Pärnu markets itself as the “summer capital of Estonia”,
which may or may not be true. We were there before the start of
the season, and it had the air of a place that was tidying itself
up and applying a fresh lick of paint. Halfway between Riga and
Tallinn, Pärnu is relatively easy to reach (frequent buses
from Tallinn, taking 2 hours, or 2 trains a day, taking nearly 4),
the town is eminently walkable, and benefits from wide roads and
lots of green space. The sandy beach is very wide, and not drastically
affected by the tide (it’s in a sheltered bay at the north
of the Gulf of Riga), and is packed with playing apparatus and changing
The prices are very reasonable, and the whole place was very friendly
and very honest (which Tallinn’s taxi drivers could take note
from!) – all in all, the city is geared as a resort for Estonian
holiday makers. Those who have been there in high season rave about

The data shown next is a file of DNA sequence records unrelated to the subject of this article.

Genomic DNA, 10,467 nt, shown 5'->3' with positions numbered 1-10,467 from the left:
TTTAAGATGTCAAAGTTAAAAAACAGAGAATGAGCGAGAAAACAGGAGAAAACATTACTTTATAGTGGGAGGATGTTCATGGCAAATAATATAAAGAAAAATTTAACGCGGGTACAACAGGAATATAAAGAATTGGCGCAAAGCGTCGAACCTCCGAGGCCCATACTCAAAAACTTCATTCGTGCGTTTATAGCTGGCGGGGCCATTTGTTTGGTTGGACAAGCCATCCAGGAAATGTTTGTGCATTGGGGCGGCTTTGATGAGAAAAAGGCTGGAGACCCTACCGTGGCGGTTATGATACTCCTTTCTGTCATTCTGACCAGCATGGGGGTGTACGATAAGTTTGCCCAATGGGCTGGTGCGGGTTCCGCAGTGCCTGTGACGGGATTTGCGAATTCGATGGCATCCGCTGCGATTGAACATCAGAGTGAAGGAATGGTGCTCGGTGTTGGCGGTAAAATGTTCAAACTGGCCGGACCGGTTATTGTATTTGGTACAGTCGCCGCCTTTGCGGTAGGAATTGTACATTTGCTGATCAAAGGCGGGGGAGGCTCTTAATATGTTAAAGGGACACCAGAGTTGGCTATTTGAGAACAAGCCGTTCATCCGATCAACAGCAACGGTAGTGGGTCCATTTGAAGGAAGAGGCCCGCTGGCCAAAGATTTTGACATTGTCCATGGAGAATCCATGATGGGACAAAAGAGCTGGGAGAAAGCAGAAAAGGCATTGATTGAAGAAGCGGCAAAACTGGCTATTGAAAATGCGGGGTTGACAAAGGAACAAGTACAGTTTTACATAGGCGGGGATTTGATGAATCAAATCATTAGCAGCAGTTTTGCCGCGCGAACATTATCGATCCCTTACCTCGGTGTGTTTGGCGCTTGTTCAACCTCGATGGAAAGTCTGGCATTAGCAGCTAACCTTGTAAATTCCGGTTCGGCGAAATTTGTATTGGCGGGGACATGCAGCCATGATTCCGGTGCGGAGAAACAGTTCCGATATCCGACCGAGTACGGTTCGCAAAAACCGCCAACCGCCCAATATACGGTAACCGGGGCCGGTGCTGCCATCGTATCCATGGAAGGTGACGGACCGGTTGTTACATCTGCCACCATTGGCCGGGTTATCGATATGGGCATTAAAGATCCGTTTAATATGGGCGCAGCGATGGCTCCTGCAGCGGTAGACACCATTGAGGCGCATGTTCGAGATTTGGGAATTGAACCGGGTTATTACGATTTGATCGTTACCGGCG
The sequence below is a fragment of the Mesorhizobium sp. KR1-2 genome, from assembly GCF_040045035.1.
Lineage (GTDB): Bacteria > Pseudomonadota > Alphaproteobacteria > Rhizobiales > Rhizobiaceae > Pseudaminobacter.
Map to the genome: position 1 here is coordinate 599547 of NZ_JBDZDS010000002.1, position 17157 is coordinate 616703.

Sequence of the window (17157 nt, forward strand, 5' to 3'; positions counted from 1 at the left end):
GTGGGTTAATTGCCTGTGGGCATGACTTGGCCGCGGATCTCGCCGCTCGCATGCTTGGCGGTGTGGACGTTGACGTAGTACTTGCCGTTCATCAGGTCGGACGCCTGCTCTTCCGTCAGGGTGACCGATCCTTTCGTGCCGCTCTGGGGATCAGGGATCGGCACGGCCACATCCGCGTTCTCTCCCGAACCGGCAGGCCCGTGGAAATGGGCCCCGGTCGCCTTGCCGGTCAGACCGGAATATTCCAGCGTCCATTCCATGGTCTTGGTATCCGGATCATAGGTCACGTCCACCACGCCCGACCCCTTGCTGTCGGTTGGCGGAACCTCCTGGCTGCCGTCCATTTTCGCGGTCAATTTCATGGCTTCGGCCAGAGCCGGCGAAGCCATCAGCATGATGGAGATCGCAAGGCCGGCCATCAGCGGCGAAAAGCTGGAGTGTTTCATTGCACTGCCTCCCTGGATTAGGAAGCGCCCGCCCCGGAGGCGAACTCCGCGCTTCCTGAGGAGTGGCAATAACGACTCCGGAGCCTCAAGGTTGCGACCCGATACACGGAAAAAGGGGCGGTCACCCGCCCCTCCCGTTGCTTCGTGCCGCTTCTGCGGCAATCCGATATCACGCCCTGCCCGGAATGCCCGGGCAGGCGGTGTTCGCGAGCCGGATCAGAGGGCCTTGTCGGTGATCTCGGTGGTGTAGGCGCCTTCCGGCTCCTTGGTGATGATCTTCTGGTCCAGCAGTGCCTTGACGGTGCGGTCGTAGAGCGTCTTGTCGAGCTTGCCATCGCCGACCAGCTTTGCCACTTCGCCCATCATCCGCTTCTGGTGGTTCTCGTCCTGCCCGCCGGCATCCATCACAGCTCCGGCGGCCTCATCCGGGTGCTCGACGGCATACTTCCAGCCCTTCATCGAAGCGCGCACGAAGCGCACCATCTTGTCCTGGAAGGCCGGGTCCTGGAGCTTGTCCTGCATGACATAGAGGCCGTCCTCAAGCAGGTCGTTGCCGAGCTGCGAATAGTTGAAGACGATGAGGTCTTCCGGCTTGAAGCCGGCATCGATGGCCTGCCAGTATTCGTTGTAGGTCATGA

the place as well.
- Pärnu's main street is reminiscent of Disneyland's (not that
I've been). It's mostly pedestrianised, and is flanked by picturesque
wooden shops. It's also a good start for a pub crawl, as most of
the action seems to stem from this street.
Beach - The beach is onto
Pärnu Bay, an inlet off the north-eastern edge of the Gulf
of Riga (which is an inlet of the Baltic), and is therefore slightly
sheltered. It benefits from a wide expanse of sand, complimented
by a number of changing screens, nets and goals, and during the
summer there are bars, amusement parks and mud baths all within